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Style Louis XV / Ref.14892

François LINKE (1855-1946) and Léon MESSAGÉ (1842-1901) (attributed to), « The Sea », Gilt bronze inkwell

Width: 11'' ⅜  29cm
Height: 4'' ⅜  11cm
Depth: 8'' ¼  21cm

France, circa 1890-1900

Excellent condition

This very beautiful Rocaille inkwell is attributed to the Maison Linke, held by the cabinet-maker François Linke in collaboration with the sculptor and designer Léon Messagé , during the second quarter of 19th century. Realized in gilt bronze , this item adopts the same forms as those used by the Rococco style in the 18th century (see Louis XV style ). The inkwell is composed of two ink containers, shaped like shells, with a humpback triton on the right hand side, and a Gibbula nivosa on the left hand side. Additionally, the term «rocaille», at its origin, means artificial caves, where we find copies of shells. The already radiant shape of the inkwell is enhanced further by decorative features in the same sort of style: there is an upside down shell both at the top of, and at the flat part of the inkwell. The asymmetric composition of these different ornaments is typical of the Rocaille style.

Léon Messagé was born on the 8th March 1842 in Sens, in Yonne. At the age of 20, he was living in Paris, at 23 rue de Rivoli and was then known as a «stone sculptor». Around 1885, he started to work with François Linke, a well known cabinetmaker during The Belle Époque, by making designs for his furniture and bronze ornaments for him. François Linke (1855-1946) remains nowadays well-known for his pieces of furniture, sometimes surprising, and always of extreme lavishness, where wood and gilt bronze are bringing each other out. He certainly was the most prominent French furniture manufacturer from the late 19th century until the eve of the Second World War, revealed at the 1900 Exhibition.

They worked together until Messagé died, at the age of 58 on the 16th May 1901. Messagé became successful during the last decades of the 19th century thanks to his work with François Linke. In fact, Messagé received a gold medal at the 1889 Universal Exhibition, and he designed all the main pieces of furniture displayed at Francois Linke's stand at the 1900 Universal Exhibition. At this same exhibition, still at Francois Linke's stand, there was an inkwell made by Messagé especially for the event.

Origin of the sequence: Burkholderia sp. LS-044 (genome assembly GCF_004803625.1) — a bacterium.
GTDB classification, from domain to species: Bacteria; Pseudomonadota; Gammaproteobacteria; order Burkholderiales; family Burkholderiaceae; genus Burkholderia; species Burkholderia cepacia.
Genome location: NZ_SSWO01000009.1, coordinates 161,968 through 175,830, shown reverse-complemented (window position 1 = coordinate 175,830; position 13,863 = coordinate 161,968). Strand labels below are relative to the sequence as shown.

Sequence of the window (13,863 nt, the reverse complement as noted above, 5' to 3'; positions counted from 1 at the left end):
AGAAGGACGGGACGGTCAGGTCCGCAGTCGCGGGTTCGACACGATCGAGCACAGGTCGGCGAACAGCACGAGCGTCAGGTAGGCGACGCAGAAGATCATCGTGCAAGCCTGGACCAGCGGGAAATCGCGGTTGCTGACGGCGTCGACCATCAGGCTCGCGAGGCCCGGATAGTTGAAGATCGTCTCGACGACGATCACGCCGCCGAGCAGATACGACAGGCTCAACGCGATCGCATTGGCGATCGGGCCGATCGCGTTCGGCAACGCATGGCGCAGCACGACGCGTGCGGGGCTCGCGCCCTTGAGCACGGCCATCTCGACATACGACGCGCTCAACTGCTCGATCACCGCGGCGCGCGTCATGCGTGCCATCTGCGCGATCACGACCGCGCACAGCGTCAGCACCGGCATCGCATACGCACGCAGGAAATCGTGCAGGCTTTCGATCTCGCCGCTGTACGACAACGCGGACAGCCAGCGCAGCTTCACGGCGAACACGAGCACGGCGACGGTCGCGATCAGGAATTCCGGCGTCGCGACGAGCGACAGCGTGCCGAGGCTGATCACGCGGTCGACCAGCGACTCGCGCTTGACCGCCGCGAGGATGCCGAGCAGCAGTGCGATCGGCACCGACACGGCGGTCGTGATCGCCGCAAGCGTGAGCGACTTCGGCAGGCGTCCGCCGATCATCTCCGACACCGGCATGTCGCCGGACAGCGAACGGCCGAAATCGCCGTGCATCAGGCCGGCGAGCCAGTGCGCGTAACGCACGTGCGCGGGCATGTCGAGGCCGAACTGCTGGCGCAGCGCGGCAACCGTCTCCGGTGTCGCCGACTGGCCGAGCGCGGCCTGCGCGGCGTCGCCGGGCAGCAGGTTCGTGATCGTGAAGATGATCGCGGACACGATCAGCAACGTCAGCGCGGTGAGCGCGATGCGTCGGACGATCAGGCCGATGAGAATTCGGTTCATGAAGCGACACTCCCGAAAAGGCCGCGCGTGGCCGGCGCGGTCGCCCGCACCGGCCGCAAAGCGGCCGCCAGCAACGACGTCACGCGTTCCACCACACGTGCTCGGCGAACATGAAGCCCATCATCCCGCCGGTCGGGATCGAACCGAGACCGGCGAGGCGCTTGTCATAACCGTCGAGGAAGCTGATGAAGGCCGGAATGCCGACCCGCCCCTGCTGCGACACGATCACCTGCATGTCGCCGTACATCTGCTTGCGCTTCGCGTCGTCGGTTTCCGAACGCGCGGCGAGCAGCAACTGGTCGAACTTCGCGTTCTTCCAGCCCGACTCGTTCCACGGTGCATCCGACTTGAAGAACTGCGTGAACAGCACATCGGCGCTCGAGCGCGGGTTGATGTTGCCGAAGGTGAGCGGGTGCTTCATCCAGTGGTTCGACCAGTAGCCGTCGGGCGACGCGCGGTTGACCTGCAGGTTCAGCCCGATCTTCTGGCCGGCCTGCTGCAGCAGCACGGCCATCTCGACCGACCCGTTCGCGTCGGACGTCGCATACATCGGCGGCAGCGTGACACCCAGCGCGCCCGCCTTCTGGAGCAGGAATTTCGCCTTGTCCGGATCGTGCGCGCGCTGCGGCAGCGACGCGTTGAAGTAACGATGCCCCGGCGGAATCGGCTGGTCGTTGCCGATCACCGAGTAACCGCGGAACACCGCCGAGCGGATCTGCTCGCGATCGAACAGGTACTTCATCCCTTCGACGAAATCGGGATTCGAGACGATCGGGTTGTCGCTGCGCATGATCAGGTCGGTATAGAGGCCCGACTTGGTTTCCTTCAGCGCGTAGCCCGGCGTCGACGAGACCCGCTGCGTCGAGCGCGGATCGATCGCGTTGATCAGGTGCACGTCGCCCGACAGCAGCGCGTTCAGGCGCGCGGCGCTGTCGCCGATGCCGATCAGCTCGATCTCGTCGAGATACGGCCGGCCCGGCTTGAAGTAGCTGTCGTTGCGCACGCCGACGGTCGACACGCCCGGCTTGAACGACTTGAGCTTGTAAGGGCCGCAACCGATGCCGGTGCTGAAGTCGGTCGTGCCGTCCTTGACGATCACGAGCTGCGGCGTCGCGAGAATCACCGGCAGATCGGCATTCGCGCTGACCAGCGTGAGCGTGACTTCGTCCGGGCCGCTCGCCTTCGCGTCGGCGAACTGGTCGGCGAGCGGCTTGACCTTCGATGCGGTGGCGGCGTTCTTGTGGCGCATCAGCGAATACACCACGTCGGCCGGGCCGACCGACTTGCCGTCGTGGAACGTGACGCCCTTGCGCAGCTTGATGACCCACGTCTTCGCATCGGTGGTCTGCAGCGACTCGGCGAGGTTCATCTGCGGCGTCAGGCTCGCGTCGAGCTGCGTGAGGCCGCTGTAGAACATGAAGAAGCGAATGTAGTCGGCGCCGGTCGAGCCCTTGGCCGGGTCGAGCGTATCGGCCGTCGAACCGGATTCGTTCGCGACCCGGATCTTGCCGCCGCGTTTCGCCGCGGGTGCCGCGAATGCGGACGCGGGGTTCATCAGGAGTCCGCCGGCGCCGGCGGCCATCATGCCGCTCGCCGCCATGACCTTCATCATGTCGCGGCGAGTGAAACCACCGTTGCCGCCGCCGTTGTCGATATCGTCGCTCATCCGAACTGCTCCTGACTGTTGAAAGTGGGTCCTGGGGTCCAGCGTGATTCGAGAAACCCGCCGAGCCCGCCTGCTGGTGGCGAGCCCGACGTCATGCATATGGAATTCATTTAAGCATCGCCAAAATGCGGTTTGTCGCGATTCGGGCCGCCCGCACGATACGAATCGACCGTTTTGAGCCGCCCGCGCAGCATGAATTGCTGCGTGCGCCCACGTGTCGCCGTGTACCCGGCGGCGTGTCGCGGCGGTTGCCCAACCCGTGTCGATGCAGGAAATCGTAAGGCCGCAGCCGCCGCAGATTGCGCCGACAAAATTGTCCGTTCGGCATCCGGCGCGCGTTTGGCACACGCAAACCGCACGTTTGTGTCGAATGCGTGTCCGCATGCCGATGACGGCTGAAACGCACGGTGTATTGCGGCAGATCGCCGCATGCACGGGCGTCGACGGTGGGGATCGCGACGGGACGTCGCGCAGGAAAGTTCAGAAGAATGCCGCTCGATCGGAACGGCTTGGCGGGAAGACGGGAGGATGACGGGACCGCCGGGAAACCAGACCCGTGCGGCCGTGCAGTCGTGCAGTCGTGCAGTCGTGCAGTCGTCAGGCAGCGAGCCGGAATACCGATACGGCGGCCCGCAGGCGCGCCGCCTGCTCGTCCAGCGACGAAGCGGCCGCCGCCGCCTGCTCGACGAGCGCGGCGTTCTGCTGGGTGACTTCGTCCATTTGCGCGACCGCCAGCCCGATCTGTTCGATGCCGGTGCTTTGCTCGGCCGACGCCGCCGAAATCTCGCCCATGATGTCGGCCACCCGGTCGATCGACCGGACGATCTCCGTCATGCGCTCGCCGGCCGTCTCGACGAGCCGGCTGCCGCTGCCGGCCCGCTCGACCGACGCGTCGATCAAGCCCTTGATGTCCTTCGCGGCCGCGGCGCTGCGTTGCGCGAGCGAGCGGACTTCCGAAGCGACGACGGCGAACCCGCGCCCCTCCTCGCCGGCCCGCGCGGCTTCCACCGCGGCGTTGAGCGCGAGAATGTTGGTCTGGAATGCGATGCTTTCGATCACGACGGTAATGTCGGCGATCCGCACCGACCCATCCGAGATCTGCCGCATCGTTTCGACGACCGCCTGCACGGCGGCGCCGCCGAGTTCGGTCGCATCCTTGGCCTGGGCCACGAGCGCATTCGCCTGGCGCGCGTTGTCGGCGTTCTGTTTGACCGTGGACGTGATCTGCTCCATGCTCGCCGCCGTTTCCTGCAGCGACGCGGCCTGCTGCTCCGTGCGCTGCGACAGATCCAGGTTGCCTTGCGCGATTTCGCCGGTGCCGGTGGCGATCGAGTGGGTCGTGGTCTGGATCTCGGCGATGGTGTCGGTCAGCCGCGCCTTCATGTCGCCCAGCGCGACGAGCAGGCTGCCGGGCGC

This inkwell is shown in a book by Christopher Payne, François Linke, The Belle Epoque of French Furniture (p. 149). It features in particular the same general form and the waterfall on front of the inkwell. A second inkwell shown by Christopher Payne displays a vegetal motif which is very similar to that of our inkwell. Let us note as well that Messagé, who uses a same general shape for these three objects, takes clearly care to realize different bases and features for each one.

Even though he worked a lot for Linke, Messagé always remained an independent artist, working for his own benefit. In his workshop situated at 40 rue Sedaine, in the eleventh arrondissement in Paris, he was both the designer and creator of his pieces of work. The main technique of Messagé's design is «rococo léger», an asymmetric characteristic of the art of rocailleur that Parisian artisans developed in the 1720s and for what he is known as creating a new version of. This inkwell is a good example of Léon Messagé 's unique curved design. Although the inkwell is not signed by himself, there is no doubt that this is his work. The similarity to the inkwell at the 1900 Universal Exhbition is more than obvious. Additionally, in his book of Louis XV style designs and sketches, published in 1890, we find the sketch of an inkwell, which is very similar to the one that we present you now.

Price: on request

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